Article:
Quadratic forms offer some hints. These take a vector in some n-dimensional space, and return a scalar. Linear forms, and cubic forms, do the same. The pattern suggests a form is a mapping from a space like R^n to R or maybe C^n to C . That looks good, but then we have to ask: isn’t that just an operator? Also: then what about differential forms? Or volume forms? These are about how to fill space. There’s nothing scalar in that. But maybe these are both called forms because they fill similar roles. They might have as little to do with one another as red pandas and giant pandas do.

Enlightenment comes after much consideration or happening on Wikipedia’s page about homogenous polynomials. That offers “an algebraic form, or simply form, is a function defined by a homogeneous polynomial”. That satisfies. First, because it gets us back to polynomials. Second, because all the forms I could think of do have rules based in homogeneous polynomials. They might be peculiar polynomials. Volume forms, for example, have a polynomial in wedge products of differentials. But it counts.

A function’s homogenous if it scales a particular way. Evaluate it at some set of coordinates x, y, z, (more variables if you need). That’s some number (let’s say). Take all those coordinates and multiply them by the same constant; let me call that α. Evaluate the function at α x, α y α z, (α times more variables if you need). Then that value is αk times the original value of f. k is some constant. It depends on the function, but not on what x, y, z, (more) are.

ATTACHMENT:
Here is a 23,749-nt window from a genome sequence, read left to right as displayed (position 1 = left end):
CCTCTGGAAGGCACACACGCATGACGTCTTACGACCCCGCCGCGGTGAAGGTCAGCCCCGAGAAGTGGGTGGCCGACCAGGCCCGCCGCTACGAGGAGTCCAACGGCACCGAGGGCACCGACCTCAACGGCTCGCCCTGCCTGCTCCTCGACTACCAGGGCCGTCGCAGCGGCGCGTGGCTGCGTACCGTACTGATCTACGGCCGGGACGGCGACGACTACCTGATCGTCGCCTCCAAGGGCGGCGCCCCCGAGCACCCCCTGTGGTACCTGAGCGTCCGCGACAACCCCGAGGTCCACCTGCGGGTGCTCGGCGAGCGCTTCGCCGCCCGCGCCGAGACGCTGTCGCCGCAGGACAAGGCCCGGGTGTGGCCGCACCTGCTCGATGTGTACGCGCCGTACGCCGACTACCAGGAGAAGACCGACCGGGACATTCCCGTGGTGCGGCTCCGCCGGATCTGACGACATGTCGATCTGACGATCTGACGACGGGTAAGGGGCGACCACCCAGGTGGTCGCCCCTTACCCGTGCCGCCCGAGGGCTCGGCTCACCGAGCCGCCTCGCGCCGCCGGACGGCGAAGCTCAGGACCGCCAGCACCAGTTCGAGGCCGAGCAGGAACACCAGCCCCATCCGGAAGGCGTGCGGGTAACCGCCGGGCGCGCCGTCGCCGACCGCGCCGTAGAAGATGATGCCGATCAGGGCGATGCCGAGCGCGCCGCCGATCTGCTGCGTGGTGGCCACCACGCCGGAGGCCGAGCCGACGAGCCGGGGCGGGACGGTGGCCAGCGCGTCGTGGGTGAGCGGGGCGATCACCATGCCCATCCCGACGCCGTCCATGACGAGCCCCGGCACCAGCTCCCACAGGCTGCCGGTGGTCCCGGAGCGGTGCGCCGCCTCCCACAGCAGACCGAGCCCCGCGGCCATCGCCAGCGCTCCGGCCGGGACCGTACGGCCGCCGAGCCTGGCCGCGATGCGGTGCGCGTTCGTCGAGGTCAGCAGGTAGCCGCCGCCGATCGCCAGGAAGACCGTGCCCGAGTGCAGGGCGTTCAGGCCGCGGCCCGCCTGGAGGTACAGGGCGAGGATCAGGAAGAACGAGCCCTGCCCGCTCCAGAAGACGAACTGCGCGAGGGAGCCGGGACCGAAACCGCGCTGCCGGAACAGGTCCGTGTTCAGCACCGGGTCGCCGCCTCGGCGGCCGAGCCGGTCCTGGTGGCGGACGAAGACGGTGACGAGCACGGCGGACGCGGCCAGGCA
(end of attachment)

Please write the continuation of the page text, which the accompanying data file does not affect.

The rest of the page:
For a quadratic form, this constant k equals 4. This is because in the quadratic form, all the terms in the polynomial are of the second degree. So, for example, x^2 + y^2 is a quadratic form. So is x^2 + 2xy + y^2 ; the x times the y brings this to a second degree. Also a quadratic form is xy + yz + zx . So is x^2 + y^2 + zw + wx + wy .

This can have many variables. If we have a lot, we have a couple choices. One is to start using subscripts, and to write the form something like:

q = \sum_{i = 1}^n \sum_{j = 1}^n a_{i, j} x_i x_j

This is respectable enough. People who do a lot of differential geometry get used to a shortcut, the Einstein Summation Convention. In that, we take as implicit the summation instructions. So they’d write the more compact q = a_{i, j} x_i x_j . Those of us who don’t do a lot of differential geometry think that looks funny. And we have more familiar ways to write things down. Like, we can put the collection of variables x_1, x_2, x_3, \cdots x_n into an ordered n-tuple. Call it the vector \vec{x} . If we then think to put the numbers a_{i, j} into a square matrix we have a great way of writing things. We have to manipulate the a_{i, j} a little to make the matrix, but it’s nothing complicated. Once that’s done we can write the quadratic form as: